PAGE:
These maps are not the sort of maps that I use a great deal, in general the level of detail is not good enough to be able to pick out individual properties (like you can on some Ordnance Survey maps), but these maps are great for getting an overall picture of the landscape and its development.

Most of these maps show main roads, rivers and settlements, which are great for understanding the landscape and connections of ancestral locations. It is also interesting to see the variations in spelling of place names, which may have changed over the centuries.

The catalogue also serves as a finding aid, providing details of where you can find copies of the 154 maps listed, as well as providing background on the creation of each map and the individuals and businesses involved in the publication.

Whereabouts Wednesday: old-maps.co.uk

24 Nov

Old-maps.co.uk is one of my favourite websites and an essential tool for family historian. It provides access to digital copies of a large number of UK Ordnance Survey maps (and now some KGB created Russian ones as well). Although the site is meant to be a portal for buying copies of the maps, it has been many years since I used it as such. Instead I use it is a great way to browse old maps, comparing how locations have changed over time and locating buildings long since gone.

The website received a major makeover earlier this year, and it wasn’t just the appearance to was updated, the entire system of view to maps was updated as well. To be honest it was desperately in need of an update, so much so that I used to try to avoid using it, now that it is a much faster and much easier system to use it is hard to stay away.

Searching the maps is simple, on the middle of the left-hand side of the home page is a search box where you enter the place name you are after and after possibly having to narrow this down if there are multiple places of the same name, you are taken to a modern Ordnance Survey map of the area. Here you can scroll around the map, zoom in and out before finally moving the marker to the place you are interested in.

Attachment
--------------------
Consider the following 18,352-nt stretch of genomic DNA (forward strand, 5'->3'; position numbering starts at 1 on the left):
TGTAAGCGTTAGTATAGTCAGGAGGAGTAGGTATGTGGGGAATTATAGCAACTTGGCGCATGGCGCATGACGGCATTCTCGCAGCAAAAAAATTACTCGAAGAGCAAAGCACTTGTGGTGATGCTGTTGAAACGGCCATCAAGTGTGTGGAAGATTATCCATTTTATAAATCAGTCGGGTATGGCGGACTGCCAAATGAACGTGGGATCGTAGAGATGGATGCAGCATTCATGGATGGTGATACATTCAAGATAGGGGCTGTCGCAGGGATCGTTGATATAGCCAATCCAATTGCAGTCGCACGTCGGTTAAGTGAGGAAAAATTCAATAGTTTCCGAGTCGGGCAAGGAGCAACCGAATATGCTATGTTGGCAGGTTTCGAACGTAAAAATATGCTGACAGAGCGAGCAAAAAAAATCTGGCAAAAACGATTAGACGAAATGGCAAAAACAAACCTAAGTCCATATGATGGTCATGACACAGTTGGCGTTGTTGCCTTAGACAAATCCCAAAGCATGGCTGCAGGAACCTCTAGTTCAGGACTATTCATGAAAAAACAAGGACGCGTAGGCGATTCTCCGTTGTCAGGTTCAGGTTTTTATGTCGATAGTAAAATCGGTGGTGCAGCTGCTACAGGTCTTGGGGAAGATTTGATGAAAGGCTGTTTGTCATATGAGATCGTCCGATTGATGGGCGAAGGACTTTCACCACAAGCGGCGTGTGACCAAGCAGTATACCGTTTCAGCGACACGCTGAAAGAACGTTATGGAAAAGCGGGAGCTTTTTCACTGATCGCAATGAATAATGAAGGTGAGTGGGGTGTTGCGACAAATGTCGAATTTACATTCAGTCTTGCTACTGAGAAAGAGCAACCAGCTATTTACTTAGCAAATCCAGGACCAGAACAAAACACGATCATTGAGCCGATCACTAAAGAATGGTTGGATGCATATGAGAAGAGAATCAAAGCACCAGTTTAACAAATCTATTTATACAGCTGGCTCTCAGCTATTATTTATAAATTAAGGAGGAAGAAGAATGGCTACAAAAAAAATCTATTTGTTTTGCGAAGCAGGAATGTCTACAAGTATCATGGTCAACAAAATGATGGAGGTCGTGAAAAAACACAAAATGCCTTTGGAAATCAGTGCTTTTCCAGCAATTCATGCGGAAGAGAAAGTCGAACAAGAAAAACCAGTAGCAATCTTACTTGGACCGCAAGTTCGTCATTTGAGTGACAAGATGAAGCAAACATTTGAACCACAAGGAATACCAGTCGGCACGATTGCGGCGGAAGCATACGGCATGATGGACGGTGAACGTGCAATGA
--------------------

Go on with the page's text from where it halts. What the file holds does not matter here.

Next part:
Over on the right-hand side of the screen you will see a range of maps that cover the selected area, for a variety of time periods and map scales. Click on the one that interests you and the main window changes to the old map, it does take a while to load up but it is worth the wait. Once loaded you can do some basic scrolling and zooming in, but to really make the most of the image you will want to click the orange ‘enhanced zoom’ button, which uses Adobe Flash to provide more options.

This is the best bit, once in enhanced zoom mode you can really zoom in close and see some great detail, you can even see the section of map full screen (for the bigger picture). Obviously the sections of map are quite small and they are watermarked to prevent copying, but you can still learn an awful lot about a place from just looking at the maps.

The website is not perfect, some of the joins in the maps are rather obvious and it would be nice to know the full reference (sheet number) of the map you are looking at. The maps are quite expensive to buy, but they are at least cheaper for a digital version than a printed version, also watch their twitter feed and facebook page for discount codes and offers.

TWG Unplugged: A Tale of Two Cities

30 Oct

The two cities in question were Brighton and Chichester, both of which I visited today name of family history. I began the day with a leisurely start and took the bus down to Brighton and then took the train along the south coast to Chichester.

First stop was the Brighton History Centre so that I could spend a couple of hours looking through local newspapers. Brighton History Centre has a great selection of local newspapers on microfilm (and a few originals) and among them is my personal favourite the Sussex Daily News. It was published between 1870 and 1956 and I could quite happily have spent all day scrolling through the pages.